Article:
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Tuesday, May 8, 2012

Peppers Purchased, Planted...

Good morning gardening friends!  I haven't posted much lately, but the gardening is going very well so far this spring!  We had some 90 degree heat last week for a few days, and several of my plants soaked it up and went bananas - particularly the zucchini, which will have harvestable fruit on it in probably a week!!

I bought a bunch of hot peppers at the Farmer's Market last weekend to fill out my garden - I purchased Cayenne, Jalapeno, Poblano, Thai Dragon, Habanero, Carribean Red Hot, and Bhut Jolokia.  The latter is also known as a Ghost Pepper, and from time to time has been known as the world's hottest pepper.  I also have a couple of Big Bertha bell peppers, and I have two Jupiter bell peppers that I haven't transplanted yet.

Hot Pepper Heat - The Scoville Scale

The Ghost Pepper rates anywhere from 350,000 to over 1 million on the Scoville Scale, a system that measures that amount of "heat" a pepper has.  Habaneros, which are the hottest peppers you can buy in the grocery store, usually rate between 100,000 and 350,000 - I have eaten habaneros straight before, and I made some really awesome jelly from them last year.  More recognizable, the Thai Chili scores a 50,000 to 100,000 ... cayenne from 30,000 to 50,000, Jalapenos from 3,000 to 8,000, and the Poblano only 1,000 to 2,500.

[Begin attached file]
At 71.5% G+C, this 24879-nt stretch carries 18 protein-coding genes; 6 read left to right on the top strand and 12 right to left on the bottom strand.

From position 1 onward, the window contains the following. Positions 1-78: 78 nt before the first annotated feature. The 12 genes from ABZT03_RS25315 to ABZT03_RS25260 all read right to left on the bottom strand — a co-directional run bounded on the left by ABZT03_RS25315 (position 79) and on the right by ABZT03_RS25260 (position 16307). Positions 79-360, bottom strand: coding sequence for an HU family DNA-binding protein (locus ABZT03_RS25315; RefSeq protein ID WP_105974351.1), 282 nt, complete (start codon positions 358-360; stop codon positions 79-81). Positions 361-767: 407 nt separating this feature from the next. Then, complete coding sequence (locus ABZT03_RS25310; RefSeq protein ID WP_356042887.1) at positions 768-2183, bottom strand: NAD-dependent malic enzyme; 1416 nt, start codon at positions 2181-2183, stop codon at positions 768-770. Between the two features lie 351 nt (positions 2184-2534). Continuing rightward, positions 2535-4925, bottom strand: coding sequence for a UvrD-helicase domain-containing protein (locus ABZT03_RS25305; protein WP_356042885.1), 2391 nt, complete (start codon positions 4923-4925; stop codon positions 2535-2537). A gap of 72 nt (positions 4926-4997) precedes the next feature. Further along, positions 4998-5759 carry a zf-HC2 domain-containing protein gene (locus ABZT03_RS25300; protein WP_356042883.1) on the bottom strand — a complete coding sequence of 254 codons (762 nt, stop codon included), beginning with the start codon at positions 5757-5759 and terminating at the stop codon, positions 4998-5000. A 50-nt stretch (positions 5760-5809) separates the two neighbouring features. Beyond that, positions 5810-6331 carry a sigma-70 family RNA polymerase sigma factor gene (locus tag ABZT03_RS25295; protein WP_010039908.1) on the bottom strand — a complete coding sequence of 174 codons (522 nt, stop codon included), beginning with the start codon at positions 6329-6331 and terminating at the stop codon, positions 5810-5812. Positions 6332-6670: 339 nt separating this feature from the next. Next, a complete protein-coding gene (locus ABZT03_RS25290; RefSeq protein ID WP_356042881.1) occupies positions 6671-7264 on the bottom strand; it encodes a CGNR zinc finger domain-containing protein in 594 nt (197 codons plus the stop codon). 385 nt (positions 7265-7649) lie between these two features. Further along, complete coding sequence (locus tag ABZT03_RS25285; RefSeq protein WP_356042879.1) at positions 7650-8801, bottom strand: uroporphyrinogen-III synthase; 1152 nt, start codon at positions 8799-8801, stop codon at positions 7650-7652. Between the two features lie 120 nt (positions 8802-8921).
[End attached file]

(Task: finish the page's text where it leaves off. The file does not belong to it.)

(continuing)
Bell Peppers have no heat at all and score a 0 on this scale.

Honestly, I don't know if I'll try eating the Bhut Jolokia peppers.  I doubt it.  I bet they'd make some hellishly spicy jelly though!!

Finally, a use for Tomato Cages

Click to enlarge!
I don't subscribe to caging tomatoes.  The tapered tomato cages you see at the big box stores aren't anywhere near big enough for a tomato plant, as most tomatoes will get 5-6 tall or higher.  They are suitable only for caging "determinate" tomato plants or "bush" tomatoes.  These types of tomatoes will usually only get 3-4 tall.  I have several varieties of bush tomatoes planted.  Two of them are "Better Bush" which will allegedly get about 4' tall and the main stalk is so sturdy that they won't even need to be staked.  I don't know about that - we'll see!  The other are "Celebrity" which I grew with good luck last year in the garden.  This year I have them in large containers, and these do need some support, as they will be quite laden down with heavy tomatoes!  Since they only get 3-4' tall, the standard tapered tomato cages work fine for these.  Just make sure you know what kind of tomatoes you have and how tall they will get.  If they are "indeterminate" they will almost certainly outgrow these types of cages and you'll be left with a wrangled mess!

Click to enlarge!
I have found, however, that peppers and eggplants can use some level of support, especially as they get older and get heavy with peppers.  Even the branches of the smaller cayenne and jalapeno can droop under the weight  of a bountiful crop!  And certainly eggplants need lots of support!

Since most pepper plants only seem to get 2-3' tall, these tomato cages are perfect!

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